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The Tattoo Murders review

April 13, 2021 13:38 IST
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The Tattoo Murders doesn't make for relaxed viewing, but you can give it a dekko if you dig the genre, says Joginder Tuteja.

A female cop (Meera Chopra) goes through endless heaps of real garbage to look at a dead body.

The young women who play prostitutes stand next to dingy by-lanes to recreate a scene of solicitation.

The villain (Tanuj Virwani) spends his life in a tiny prison cell despite, as the master of all the mayhem, dealing in lakhs of rupees.

The Tattoo Murders -- it was earlier titled Kamathipura -- is both realistic and disturbing. To be honest, this Shravankumar Tiwari-directed Web series is not for everyone. It doesn't make for easy viewing.

If last year's Paatal Lok touched the bottom of the barrel, then this one explores the dirt under it was well.

There aren't any moments of relief because of which The Tattoo Murders turns out to be way too dark, even depressing at times.

In Pataal Lok, there were bits of wry humour due to the manner in which the narrative unfolded. Also, the visuals went from dingy to bright as characters from different walks of life made their appearance.

Since 80 per cent of The Tattoo Murders is set in Kamathipura or similar places, there is no such hope.

Fortunately, there is control over the language. Yes, there is a cuss word or two but they don't liberally pepper the script.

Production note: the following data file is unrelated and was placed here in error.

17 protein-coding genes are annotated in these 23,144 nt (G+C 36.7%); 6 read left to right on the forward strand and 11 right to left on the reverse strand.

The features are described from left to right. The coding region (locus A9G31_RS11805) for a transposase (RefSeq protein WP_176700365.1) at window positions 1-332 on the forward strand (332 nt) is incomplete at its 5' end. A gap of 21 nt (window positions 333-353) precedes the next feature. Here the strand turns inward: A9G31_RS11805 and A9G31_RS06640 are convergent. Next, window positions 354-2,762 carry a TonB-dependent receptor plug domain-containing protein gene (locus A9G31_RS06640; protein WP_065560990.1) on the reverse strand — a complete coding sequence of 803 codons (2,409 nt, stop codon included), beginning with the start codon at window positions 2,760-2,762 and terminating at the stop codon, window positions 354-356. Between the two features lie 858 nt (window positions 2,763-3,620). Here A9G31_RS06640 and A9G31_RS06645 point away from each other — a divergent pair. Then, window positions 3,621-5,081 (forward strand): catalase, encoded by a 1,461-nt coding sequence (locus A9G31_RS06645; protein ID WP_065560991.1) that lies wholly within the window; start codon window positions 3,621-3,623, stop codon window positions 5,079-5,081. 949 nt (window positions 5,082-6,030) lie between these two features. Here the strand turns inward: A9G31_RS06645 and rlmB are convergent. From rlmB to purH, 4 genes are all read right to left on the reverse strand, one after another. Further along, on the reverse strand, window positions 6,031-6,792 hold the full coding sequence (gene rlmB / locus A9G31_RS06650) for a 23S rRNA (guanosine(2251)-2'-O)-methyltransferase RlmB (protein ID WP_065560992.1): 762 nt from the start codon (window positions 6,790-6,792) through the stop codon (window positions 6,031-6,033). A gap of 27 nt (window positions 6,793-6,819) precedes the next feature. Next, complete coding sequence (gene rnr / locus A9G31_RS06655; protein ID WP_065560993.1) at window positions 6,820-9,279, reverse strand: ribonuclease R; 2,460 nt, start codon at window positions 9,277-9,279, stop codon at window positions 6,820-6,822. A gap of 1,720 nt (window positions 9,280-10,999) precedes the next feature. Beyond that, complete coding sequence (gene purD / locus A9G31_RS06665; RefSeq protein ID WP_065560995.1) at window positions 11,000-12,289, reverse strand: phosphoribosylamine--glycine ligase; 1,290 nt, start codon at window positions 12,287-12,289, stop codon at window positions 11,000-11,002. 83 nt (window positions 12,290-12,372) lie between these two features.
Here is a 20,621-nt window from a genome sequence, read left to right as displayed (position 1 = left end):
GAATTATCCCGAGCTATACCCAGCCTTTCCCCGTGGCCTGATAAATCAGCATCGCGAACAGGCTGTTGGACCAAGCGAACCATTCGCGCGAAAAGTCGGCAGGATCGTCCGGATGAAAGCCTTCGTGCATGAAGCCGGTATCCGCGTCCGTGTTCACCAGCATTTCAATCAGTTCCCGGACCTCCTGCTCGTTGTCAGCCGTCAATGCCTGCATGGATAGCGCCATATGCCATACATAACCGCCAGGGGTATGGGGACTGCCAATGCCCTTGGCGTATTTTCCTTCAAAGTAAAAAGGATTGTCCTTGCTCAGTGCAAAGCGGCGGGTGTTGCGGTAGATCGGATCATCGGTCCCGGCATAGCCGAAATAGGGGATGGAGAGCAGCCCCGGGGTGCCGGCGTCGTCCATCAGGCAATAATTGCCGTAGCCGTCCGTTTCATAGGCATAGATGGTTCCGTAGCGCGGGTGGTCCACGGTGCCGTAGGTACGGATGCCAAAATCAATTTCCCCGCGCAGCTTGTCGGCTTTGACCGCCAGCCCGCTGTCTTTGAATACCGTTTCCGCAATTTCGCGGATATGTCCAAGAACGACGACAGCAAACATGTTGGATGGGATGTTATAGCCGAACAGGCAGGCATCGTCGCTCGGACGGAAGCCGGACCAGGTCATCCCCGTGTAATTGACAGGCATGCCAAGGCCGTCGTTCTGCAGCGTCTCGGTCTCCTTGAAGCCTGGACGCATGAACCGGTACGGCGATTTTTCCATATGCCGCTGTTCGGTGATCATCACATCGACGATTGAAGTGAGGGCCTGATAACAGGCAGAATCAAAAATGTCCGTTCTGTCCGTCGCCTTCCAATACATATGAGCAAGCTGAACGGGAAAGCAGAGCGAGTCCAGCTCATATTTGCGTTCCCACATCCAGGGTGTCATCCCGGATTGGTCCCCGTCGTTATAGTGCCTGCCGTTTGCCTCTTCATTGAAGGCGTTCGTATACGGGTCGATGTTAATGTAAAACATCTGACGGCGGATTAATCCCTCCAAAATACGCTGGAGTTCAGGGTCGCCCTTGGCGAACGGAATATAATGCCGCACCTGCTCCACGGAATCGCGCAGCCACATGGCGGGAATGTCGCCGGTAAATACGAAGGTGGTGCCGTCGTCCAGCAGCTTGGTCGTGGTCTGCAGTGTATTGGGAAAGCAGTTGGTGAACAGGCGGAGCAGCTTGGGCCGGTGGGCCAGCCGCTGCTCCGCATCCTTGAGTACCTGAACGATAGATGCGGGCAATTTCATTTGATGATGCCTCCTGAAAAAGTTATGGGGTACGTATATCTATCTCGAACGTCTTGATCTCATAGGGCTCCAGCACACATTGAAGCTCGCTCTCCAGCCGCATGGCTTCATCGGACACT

That means even as three prostitutes are killed in mysterious circumstances and left with a scorpion tattoo on their wrist, neither Meera nor Tanuj go out of control.

Meera maintains her cool disposition as she works in conjunction with her senior (Anang Desai), while Tanuj tries to figure out who is bumping off his prized possessions every second night.

A psychological angle is thrown into the mix as well and it occupies a good part of the narrative. However, it would have had a much better impact had it been cast, and directed, better.

The woman who plays the psychologist is out of place and pulls down the graph of every crucial scene she appears in. In fact, the bane of many such scenes is that they do not feature the principal cast.

The supporting cast in this Web series is very weak (barring the cop who plays Meera's junior) and that reduces the impact of some of the good scenes as well.

Thankfully, the pace here is largely uniform and the credit goes to Composer Amar Mohile. His filmi spin is in your face; he does not leave room for subtlety.

Also, the twist in the climax is quite good; not many will see it coming but it fits well in the story.

Tanuj has come up with a credible, subtle act. It is quite different from the work he has done in Inside Edge, Code M and Poison. His dialogue delivery is good.

Meera, as the protagonist, holds her own. That said, she comes across as rather vulnerable and, since her real personality is such that you feel protective about her, playing a tough cop must have been challenging. The good part is that she understands the graph of the character and keeps it consistent till the end.

That holds true for the Web series as well. Though on the dark and disturbing side, it is consistent from the start to the end. It doesn't make for relaxed viewing, but if you dig the genre, you can give it a dekko.

Rediff Rating:



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